Block and Tackle: using blockchain technology to create and regulate civil society organisations




Previous Giving Thought papers have looked at how cryptocurrency (e.g. Bitcoin) and blockchain technology could be used for social good. This new paper builds on that work by considering the impact that blockchain technology could have on the way in which charities are created and regulated.

The core argument of this paper is that many of the functions of charity regulation could be achieved (or even improved) without the need for standalone regulatory organisations. This could make regulation more effective while at the same time reducing costs. These are some of the key ideas we have explored in this paper:

  1. Verifying trustees: The blockchain could enable a new model of highly secure, user-controlled online ID, which would make it possible to automate all the relevant background checks needed to confirm an individual is a suitable trustee.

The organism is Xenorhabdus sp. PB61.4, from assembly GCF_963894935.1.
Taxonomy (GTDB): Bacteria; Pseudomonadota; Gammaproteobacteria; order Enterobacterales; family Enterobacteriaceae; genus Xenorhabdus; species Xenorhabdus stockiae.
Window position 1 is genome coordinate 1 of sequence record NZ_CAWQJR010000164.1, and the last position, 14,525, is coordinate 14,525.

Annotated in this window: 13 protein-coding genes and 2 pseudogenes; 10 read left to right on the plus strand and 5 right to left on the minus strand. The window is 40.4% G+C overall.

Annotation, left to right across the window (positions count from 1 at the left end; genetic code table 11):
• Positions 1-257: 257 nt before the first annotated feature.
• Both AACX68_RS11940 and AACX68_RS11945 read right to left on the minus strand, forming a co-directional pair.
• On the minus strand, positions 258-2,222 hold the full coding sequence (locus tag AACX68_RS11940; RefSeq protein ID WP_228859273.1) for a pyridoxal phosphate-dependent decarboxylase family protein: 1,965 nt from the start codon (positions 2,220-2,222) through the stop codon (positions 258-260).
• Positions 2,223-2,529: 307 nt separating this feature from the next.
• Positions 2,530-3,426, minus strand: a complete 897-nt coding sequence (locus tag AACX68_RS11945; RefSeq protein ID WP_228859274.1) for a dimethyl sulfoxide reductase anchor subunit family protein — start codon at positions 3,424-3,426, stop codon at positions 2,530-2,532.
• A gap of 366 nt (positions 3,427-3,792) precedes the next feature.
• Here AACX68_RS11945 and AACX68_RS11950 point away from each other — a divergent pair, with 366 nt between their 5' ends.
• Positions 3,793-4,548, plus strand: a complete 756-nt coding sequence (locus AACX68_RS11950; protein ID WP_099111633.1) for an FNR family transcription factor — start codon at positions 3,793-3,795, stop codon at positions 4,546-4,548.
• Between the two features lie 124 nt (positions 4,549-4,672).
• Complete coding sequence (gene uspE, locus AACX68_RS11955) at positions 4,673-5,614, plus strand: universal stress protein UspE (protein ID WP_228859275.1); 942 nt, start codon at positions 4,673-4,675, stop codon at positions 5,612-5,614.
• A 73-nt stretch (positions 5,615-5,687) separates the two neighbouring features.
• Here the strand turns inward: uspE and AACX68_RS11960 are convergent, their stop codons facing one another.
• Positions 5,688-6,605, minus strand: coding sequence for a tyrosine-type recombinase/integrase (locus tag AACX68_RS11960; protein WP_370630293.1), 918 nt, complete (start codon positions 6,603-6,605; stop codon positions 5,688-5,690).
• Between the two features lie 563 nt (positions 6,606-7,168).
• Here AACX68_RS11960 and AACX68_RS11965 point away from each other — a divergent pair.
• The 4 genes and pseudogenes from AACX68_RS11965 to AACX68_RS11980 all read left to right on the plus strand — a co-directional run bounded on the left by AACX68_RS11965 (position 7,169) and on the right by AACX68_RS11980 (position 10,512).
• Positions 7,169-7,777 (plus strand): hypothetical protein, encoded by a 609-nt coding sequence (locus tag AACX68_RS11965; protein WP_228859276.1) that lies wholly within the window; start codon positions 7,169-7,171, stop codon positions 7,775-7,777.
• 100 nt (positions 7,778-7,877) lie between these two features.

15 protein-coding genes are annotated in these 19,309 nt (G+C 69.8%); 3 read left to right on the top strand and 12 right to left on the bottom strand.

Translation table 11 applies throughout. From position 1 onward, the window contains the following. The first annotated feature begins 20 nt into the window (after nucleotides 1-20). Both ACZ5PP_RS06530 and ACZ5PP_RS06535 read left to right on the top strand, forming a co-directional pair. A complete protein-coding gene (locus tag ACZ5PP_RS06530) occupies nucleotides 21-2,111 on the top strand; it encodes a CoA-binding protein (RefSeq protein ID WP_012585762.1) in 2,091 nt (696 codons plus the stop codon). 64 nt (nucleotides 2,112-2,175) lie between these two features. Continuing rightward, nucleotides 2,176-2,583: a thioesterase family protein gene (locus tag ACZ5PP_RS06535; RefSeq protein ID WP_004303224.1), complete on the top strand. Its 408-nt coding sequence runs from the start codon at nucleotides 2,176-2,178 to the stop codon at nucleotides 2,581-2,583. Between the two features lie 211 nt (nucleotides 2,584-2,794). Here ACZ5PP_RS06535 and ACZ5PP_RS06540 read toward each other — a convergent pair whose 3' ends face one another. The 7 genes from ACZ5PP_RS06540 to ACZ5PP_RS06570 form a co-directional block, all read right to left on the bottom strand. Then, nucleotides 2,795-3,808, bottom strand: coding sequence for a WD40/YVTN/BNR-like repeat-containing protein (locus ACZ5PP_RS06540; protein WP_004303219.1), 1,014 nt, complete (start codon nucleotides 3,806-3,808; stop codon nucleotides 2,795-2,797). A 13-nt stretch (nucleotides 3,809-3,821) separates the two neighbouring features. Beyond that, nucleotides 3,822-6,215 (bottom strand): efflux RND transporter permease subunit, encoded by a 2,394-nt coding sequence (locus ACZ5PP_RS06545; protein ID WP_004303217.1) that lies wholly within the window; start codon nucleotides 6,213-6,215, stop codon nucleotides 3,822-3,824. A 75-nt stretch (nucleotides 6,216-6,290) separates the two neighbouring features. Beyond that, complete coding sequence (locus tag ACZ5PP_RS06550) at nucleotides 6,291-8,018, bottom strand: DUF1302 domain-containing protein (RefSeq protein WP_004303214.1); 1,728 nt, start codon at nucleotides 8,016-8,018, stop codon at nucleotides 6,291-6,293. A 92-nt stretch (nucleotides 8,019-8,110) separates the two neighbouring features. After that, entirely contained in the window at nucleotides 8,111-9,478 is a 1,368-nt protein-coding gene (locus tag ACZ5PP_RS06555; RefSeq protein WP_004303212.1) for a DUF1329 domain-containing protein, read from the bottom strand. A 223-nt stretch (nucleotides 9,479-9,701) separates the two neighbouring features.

2. Charities as blockchain entities: Charities could be registered on the blockchain using smart contracts which link all the relevant documents with the IDs of trustees.
  3. No separate register of charities: If charities are registered on the blockchain, there would immediately be a secure, continually updated public ledger recording all of their information. Hence a separate, dedicated register would be redundant.
  4. Real-time reporting: Annual reporting would no longer be necessary if transactions were conducted or recorded on the blockchain, as accurate, real-time information on spending would be available to everyone.
  5. Proactive enforcement: Smart contracts could be used to provide an early-warning system for breaches, allowing problems to be dealt with before they escalate.
  6. Governance-by-algorithm: laws and regulations could be embedded in the very smart contracts governing how charities operate, so that it would not be possible to break them and hence enforcement would become unnecessary
  7. Consensus-based regulation: the smart contracts in the system of governance-by algorithm could be agreed by consensus among the users of the system, with representatives of the judicial system retaining an appropriate arbitration role as expert “oracles”.

Download Block & Tackle – Using blockchain technology to create and regulate CSOs here>

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